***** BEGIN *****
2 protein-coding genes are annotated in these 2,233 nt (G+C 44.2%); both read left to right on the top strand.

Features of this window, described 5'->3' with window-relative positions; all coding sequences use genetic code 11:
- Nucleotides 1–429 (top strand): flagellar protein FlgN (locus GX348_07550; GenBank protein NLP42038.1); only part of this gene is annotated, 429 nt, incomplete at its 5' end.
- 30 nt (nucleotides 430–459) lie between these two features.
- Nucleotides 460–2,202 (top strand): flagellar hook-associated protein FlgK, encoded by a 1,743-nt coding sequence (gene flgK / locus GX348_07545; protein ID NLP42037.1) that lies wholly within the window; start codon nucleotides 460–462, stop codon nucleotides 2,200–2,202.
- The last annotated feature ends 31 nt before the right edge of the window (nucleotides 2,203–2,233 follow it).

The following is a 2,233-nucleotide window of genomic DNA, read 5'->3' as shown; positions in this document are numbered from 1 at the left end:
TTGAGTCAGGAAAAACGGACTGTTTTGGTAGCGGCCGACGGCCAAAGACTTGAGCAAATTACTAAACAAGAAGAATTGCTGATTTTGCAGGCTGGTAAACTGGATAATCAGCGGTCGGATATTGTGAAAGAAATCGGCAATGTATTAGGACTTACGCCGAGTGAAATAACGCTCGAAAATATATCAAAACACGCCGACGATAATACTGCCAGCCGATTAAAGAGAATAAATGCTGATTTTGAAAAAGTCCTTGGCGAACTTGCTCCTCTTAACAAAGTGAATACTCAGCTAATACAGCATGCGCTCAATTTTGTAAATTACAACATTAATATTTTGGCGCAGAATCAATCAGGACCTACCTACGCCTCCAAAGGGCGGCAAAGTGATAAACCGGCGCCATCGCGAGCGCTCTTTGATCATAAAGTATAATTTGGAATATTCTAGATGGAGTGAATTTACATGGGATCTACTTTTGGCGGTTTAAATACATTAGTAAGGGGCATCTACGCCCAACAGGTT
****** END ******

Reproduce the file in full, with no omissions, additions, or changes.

2 protein-coding genes are annotated in these 2,233 nt (G+C 44.2%); both read left to right on the top strand.

Features of this window, described 5'->3' with window-relative positions; all coding sequences use genetic code 11:
- Nucleotides 1–429 (top strand): flagellar protein FlgN (locus GX348_07550; GenBank protein NLP42038.1); only part of this gene is annotated, 429 nt, incomplete at its 5' end.
- 30 nt (nucleotides 430–459) lie between these two features.
- Nucleotides 460–2,202 (top strand): flagellar hook-associated protein FlgK, encoded by a 1,743-nt coding sequence (gene flgK / locus GX348_07545; protein ID NLP42037.1) that lies wholly within the window; start codon nucleotides 460–462, stop codon nucleotides 2,200–2,202.
- The last annotated feature ends 31 nt before the right edge of the window (nucleotides 2,203–2,233 follow it).

The following is a 2,233-nucleotide window of genomic DNA, read 5'->3' as shown; positions in this document are numbered from 1 at the left end:
TTGAGTCAGGAAAAACGGACTGTTTTGGTAGCGGCCGACGGCCAAAGACTTGAGCAAATTACTAAACAAGAAGAATTGCTGATTTTGCAGGCTGGTAAACTGGATAATCAGCGGTCGGATATTGTGAAAGAAATCGGCAATGTATTAGGACTTACGCCGAGTGAAATAACGCTCGAAAATATATCAAAACACGCCGACGATAATACTGCCAGCCGATTAAAGAGAATAAATGCTGATTTTGAAAAAGTCCTTGGCGAACTTGCTCCTCTTAACAAAGTGAATACTCAGCTAATACAGCATGCGCTCAATTTTGTAAATTACAACATTAATATTTTGGCGCAGAATCAATCAGGACCTACCTACGCCTCCAAAGGGCGGCAAAGTGATAAACCGGCGCCATCGCGAGCGCTCTTTGATCATAAAGTATAATTTGGAATATTCTAGATGGAGTGAATTTACATGGGATCTACTTTTGGCGGTTTAAATACATTAGTAAGGGGCATCTACGCCCAACAGGTT